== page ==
Vape Laws in Queensland Could Change Drastically as Government Launches Inquiry

Vape laws in Qld could radically change after the state launched a parliamentary inquiry. Image shows a woman sitting on a sofa using a vape.

It’s the question that everyone who vapes and their concerned friends/parents/teachers wants the answer to: What is actually in a disposable vape?

Mainly manufactured in China, and with no regulations in place, thanks to the blanket banning of the products, it’s difficult to know exactly what people are inhaling when they take a hit of those light-up tubes.

Now, Queensland wants answers. They’ve launched a parliamentary inquiry into the availability and prevalence of vaping devices and their associated health risks.

“Although many vaping products are marketed as being nicotine free, we know that’s not always the case,” said Queensland’s Health Minister, Yvette D’Ath, in a statement.

“And e-cigarettes can contain other chemicals like chemicals found in nail polish remover”.

The Queensland Premier, Annastacia Palaszczuk, has said that her government needs to do more to address this “important health issue” for “current and future generations of Queenslanders.”

“Critically, we need to have greater knowledge about what vaping devices contain, does anyone have an understanding of what they are inhaling? Do these devices contain nicotine or, worse, do they contain dangerous or toxic chemicals? What are the possible health risks and long-term consequences?” Palaszczuk said in a statement.

The government even cited research by Cancer Council Australia that indicated more than 80% of people in the state want the government to stop young people from becoming addicted to nicotine.

“Queenslanders should know what they’re putting into their bodies, and as a government, we need to know the best way to address vaping,” D’ath continued.

“It’s important people understand the long-term health risks that may be associated with this relatively new trend.”

The Queensland Vaping Inquiry

At a national meeting in February, the country’s Health Ministers resolved to create a national ‘e-cigarette Working Group.’ This group will aim to review and advise on measures that will protect young people from the possible dangers associated with vaping.

This inquiry is part of that national strategy, and the Queensland government has said that it will focus on finding out exactly how many people use vapes, especially in their younger demographics.

They’re also examining exactly what the chemical makeup of a vape is, plus the potential health impacts of those ingredients.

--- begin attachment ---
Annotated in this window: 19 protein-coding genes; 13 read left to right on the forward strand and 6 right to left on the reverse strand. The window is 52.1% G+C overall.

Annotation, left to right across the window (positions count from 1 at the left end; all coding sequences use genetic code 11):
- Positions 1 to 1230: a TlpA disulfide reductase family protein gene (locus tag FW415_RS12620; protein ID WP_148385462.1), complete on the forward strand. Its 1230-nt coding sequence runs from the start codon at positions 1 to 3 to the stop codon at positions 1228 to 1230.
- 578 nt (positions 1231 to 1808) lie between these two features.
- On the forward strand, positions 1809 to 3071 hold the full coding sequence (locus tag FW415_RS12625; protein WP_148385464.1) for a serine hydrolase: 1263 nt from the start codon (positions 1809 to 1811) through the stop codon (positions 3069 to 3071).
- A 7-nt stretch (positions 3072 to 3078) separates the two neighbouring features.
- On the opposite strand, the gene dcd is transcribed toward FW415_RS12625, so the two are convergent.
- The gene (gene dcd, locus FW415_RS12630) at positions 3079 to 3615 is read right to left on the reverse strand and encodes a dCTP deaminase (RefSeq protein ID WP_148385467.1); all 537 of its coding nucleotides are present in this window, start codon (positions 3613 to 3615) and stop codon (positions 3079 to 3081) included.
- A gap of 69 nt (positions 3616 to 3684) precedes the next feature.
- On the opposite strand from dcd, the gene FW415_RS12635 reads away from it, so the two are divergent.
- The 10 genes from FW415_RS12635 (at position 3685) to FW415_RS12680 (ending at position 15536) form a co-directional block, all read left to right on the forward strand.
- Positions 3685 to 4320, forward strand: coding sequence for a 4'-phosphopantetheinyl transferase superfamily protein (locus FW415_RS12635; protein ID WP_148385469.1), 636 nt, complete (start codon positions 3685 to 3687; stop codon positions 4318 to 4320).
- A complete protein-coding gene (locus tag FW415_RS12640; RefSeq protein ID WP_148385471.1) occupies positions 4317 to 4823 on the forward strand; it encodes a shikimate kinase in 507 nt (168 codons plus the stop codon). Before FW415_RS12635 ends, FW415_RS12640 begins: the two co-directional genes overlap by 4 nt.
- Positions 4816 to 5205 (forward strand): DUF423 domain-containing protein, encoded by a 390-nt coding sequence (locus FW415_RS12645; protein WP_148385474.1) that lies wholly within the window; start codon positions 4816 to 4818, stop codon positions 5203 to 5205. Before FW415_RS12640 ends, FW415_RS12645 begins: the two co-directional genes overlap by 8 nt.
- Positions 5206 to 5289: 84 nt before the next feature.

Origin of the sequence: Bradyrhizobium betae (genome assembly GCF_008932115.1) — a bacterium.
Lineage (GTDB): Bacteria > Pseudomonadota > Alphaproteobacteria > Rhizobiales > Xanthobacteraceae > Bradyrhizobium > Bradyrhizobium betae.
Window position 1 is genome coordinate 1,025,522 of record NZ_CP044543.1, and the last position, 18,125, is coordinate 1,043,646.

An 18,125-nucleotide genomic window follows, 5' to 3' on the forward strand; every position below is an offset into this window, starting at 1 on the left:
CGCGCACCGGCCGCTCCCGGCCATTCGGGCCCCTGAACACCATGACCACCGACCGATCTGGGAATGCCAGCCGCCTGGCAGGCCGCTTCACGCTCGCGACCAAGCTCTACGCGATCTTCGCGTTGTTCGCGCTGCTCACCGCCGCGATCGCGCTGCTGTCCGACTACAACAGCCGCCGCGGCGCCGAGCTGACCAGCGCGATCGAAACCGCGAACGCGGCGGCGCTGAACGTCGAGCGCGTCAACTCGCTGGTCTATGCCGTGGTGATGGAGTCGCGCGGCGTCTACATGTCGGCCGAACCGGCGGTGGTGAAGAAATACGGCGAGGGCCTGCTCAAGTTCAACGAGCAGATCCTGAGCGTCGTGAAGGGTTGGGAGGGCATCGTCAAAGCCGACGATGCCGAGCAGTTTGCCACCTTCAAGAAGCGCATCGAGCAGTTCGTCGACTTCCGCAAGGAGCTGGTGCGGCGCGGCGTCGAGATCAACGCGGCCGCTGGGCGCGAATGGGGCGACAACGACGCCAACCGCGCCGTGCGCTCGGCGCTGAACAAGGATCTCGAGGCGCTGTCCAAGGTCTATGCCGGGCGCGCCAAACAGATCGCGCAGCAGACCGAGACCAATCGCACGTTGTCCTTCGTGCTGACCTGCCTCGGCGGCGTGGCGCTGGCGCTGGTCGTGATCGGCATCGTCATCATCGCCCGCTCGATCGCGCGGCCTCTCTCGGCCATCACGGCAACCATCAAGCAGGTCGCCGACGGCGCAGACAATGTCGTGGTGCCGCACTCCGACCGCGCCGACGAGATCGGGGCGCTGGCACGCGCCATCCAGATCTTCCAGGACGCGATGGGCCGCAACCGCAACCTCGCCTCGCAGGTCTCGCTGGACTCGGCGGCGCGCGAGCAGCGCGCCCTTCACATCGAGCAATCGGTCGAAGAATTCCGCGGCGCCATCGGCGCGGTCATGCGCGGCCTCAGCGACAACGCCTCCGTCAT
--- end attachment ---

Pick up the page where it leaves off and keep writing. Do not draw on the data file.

Finally, they’re going to be analyse what schools are doing to prevent students from taking up vaping and review the ways that they can promote the health impacts of vaping to young people.

Previous studies into the ingredients of vapes sold in Australian corner shops determined that “100%” contained between one and 18 chemicals with “unknown effects on respiratory health.” That 2020 study, funded by the Lung Foundation Australia, indicated that 21% of them contained nicotine and that 65% contained chemicals “likely to be toxic” if vaped repeatedly.

An extension of that study, published in 2021, found that e-cigarette vapour contains low levels of heavy metals, numerous lung-irritants, and “probably” microplastics.

While the Queensland government, along with many other government and health bodies, are concerned about the rise in young people who have never smoked cigarettes picking up the habit, GPs and the medical field are divided over their benefits and potential harms.

Some argue that these are useful tools to help get life-long tobacco users off a far more dangerous product. Others say that vaping is a gateway to tobacco usage with no known long-term consequences.

Palaszczuk has, perhaps somewhat counterintuitively, highlighted this evidence. She did this discussing how daily smoking rates in the Queensland have declined by 47% since 2002.

“Fewer people are smoking, but we are seeing a significant number of people vaping,” she said.

“If vaping is a stepping stone to smoking, we need to ensure Queenslanders, especially young Queenslanders, are aware of the health risks”.

The findings from the inquiry are scheduled to be reported by the end of August and will likely inform future policy decisions.

Vape Laws QLD

E-cigarettes, regardless of if they contain nicotine or not, are considered smoking products under Queensland law and are therefore regulated by the Tobacco and Other Smoking Products Act of 1998.

The law says that vapes cannot be sold to anyone under the age of 18, cannot be advertised, promoted, or displayed at retail stores, and cannot be used in non-smoking areas such as pubs and restaurants or in sign-posted outdoor areas.

What’s more, just like the rest of the country, vapes containing nicotine are illegal unless they have been prescribed by a doctor in accordance with the Therapeutic Goods Administration ruling of 2021.

Nicotine itself is considered a “dangerous poison” and a Schedule Seven drug.

However, one of the key issues in this debate is that the laws are rarely enforced, despite repeated attempts at ‘cracking down’ on their usage and sale.

A 2022 study on the vaping habits of teenagers determined that, of 700 surveyed, 32% had tried vaping. Additionally, 70% of those who regularly vaped said that they didn’t buy their device directly. Of those who did, half of them bought a vape from a friend, while 30% said that they bought their vape from a petrol station, tobacconist, or convenience store. Others purchased their vapes through social media or online websites.

Related: Why Are So Many Young People Taking Up Vaping? The Answers Are Foggy at Best

Related: The End of Tobacco? How the NZ Cigarette Ban Could Be Coming to Australia

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